"This study is meticulously researched and current on contemporary research, and though it reads slowly...the payoff is worth the work. Summing Up: Highly recommended."
S. R. Kozloff, Vassar College, Choice

"Jason Sperb’s Disney’s Most Notorious Film quickly overcomes any concern that there might be nothing new to say about Song of the South by demonstrating how surprisingly “persistent” the film has been."
—Ryan Jay Friedman, Ohio State University, The Journal of American History
"... Disney's Most Notorious Film: Race, Convergence and the Hidden Histories of Song of the South ... does more than dissect a film and the pros and cons around it. In its own way, it reveals that Song of the South, more or less by accident, holds a mirror to American views on race, with beauty or the lack thereof completely in the eyes of the beholder."
—Mark Reynolds , PopMatters
“This book is extremely smart, painstakingly researched, and it ties together many concepts and issues that too rarely find themselves in the same book. Sperb is a gifted writer, who holds his reader’s attention with skill, and he provides a fantastic piece of work here, one that will serve multiple publics and that fills in important historical territory while also advancing discussions on race, convergence, Disney, film reception, textuality, and remediation. This is really quite a spectacular achievement.”
—Jonathan Gray, Professor of Media and Cultural Studies, University of Wisconsin-Madison, and author of Show Sold Separately: Promos, Spoilers, and Other Media Paratexts
Disney’s Most Notorious Film is a tremendously interesting, timely, provocative, and useful project. It is unique in studying reception and fandom through focus on a single, though also importantly dispersed and plural, text of nearly seventy years’ duration and circulation. On its own, Song of the South is a film demanding more analysis than it has received, and Sperb has given it the attention it deserves precisely by focusing on what’s most intriguing about it: its controversial aspects, its unique place in the Disney canon and marketing work, its fans, and the ways its pleasure and affect connect with changing American ideas about race. Perhaps the most important finding of this book is that fan activity—which in contemporary scholarship is most often celebrated for creating new knowledge and engaged producer-consumers—is very complex as it unfolds over time, and that it can have undesirable outcomes.”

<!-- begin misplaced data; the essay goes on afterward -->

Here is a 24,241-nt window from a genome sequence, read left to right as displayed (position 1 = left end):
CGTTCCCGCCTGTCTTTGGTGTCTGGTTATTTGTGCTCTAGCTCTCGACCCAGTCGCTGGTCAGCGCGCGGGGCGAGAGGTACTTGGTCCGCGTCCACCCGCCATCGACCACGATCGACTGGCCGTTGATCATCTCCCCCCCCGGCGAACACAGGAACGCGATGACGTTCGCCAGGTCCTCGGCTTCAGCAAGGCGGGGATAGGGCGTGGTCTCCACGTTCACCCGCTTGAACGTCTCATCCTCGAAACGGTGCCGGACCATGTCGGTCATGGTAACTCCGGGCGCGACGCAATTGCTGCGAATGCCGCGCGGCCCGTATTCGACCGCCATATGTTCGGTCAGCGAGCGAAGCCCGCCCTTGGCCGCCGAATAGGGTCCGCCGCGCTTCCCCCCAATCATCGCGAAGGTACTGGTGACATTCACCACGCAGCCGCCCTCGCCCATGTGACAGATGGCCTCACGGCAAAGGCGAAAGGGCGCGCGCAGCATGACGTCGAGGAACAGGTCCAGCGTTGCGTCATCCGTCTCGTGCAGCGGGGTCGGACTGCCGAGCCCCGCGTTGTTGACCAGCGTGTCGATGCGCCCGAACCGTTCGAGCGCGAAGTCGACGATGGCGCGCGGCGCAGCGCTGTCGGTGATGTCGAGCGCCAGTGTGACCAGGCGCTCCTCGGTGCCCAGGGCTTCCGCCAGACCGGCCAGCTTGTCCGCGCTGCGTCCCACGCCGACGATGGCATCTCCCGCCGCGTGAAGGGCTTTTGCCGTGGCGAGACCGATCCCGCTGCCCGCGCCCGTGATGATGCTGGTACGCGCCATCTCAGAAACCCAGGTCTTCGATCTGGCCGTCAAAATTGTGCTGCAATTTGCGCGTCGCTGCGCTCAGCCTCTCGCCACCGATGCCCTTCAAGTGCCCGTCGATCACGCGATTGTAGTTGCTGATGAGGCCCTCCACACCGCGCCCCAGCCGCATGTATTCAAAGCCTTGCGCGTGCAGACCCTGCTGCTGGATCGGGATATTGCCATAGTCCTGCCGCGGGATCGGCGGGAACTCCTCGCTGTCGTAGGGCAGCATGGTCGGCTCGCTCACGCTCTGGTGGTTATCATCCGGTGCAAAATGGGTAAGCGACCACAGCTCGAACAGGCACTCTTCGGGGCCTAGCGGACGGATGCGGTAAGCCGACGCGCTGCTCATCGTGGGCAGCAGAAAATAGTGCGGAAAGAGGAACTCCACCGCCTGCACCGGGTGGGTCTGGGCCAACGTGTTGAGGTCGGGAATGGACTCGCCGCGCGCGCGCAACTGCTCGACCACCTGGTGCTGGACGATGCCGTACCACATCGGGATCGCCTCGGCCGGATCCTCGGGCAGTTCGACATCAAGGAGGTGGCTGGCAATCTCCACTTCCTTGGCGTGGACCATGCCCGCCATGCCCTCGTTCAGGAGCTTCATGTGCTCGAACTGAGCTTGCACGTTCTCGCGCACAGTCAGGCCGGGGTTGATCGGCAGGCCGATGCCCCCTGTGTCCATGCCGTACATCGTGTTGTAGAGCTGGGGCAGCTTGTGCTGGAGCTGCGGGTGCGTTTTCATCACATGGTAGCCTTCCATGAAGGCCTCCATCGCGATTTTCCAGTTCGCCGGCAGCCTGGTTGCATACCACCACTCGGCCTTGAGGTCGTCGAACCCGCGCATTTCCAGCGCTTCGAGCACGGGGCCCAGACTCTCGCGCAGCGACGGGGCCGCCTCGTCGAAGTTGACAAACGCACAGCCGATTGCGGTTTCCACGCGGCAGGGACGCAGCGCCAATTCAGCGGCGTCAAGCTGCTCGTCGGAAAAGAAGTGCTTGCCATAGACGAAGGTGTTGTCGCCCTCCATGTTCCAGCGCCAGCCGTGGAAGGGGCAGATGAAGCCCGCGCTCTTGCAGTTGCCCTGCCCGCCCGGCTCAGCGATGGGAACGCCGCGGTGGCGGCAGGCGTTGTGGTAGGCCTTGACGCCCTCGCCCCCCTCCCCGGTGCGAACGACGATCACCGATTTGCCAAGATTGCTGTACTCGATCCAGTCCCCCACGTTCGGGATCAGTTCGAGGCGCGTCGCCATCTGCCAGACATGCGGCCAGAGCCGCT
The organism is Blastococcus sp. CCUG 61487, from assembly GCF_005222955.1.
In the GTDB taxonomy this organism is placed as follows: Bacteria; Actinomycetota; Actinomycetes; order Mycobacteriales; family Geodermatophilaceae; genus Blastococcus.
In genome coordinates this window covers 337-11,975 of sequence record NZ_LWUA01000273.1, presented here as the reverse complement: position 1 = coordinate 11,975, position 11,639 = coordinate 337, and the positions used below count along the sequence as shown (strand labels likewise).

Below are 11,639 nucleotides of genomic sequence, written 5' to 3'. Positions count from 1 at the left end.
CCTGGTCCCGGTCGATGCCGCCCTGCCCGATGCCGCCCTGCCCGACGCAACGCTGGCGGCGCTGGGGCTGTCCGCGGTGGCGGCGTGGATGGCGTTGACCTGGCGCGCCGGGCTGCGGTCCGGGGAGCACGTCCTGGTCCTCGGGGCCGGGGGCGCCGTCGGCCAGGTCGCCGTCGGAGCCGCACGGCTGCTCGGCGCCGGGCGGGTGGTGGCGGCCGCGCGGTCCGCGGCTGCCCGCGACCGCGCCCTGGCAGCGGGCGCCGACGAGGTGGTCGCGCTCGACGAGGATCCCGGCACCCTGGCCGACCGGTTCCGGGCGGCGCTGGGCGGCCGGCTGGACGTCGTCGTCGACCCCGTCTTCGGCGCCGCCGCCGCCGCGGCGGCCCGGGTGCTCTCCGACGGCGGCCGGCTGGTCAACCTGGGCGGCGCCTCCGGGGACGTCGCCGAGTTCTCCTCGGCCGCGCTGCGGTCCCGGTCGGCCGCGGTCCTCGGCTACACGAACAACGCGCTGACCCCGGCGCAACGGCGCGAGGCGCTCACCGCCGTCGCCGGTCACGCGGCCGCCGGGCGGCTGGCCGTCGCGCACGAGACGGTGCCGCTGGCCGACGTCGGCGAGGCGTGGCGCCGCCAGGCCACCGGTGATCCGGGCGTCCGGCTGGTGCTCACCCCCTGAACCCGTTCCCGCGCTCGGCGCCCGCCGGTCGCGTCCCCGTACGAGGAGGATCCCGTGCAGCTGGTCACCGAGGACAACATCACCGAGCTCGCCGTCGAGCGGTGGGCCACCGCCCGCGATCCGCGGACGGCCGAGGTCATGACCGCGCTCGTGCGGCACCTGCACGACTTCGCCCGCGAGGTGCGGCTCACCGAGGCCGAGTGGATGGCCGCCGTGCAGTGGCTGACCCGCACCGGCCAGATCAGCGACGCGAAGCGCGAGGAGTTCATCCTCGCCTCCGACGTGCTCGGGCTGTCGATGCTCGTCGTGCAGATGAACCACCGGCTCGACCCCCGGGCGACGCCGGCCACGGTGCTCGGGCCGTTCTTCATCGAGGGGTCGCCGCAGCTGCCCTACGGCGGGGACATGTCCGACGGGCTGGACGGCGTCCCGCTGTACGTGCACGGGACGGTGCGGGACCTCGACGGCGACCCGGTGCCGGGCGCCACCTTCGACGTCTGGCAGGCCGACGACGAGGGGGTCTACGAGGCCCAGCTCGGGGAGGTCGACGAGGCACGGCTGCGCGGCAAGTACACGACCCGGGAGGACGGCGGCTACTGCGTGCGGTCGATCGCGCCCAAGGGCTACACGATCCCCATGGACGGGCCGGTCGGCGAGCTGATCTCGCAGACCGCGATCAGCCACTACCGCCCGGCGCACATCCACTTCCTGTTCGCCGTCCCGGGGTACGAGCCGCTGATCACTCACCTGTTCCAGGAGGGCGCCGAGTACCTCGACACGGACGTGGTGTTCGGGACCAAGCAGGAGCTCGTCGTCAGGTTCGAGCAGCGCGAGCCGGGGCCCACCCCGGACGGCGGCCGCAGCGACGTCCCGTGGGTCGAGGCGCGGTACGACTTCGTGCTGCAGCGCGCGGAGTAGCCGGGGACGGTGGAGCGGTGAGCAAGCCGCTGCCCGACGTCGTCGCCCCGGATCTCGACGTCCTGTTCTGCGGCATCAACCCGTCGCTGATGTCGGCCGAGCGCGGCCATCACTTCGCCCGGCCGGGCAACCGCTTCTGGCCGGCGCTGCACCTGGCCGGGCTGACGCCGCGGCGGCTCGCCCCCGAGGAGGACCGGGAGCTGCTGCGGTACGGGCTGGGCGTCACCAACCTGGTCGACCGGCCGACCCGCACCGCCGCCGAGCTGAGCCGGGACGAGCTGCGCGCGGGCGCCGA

—Arthur Knight, Associate Professor of American Studies and English, The College of William and Mary, author of Disintegrating the Musical: African American Performance and American Musical Film and coeditor of Soundtrack Available: Film and Pop Music
"While Sperb's conclusions of conscious racism are debatable, his meticulous documentation of Song of the South merchandising through sixty years and its other cultural references…make Disney's Most Notorious Film an essential reference tool to those interested in SotS-iana."
—Fred Patten, Animation World Network
"This study is meticulously researched and current on contemporary research, and though it reads slowly...the payoff is worth the work. Summing Up: Highly recommended."
S. R. Kozloff, Vassar College, Choice
"Jason Sperb’s Disney’s Most Notorious Film quickly overcomes any concern that there might be nothing new to say about Song of the South by demonstrating how surprisingly “persistent” the film has been."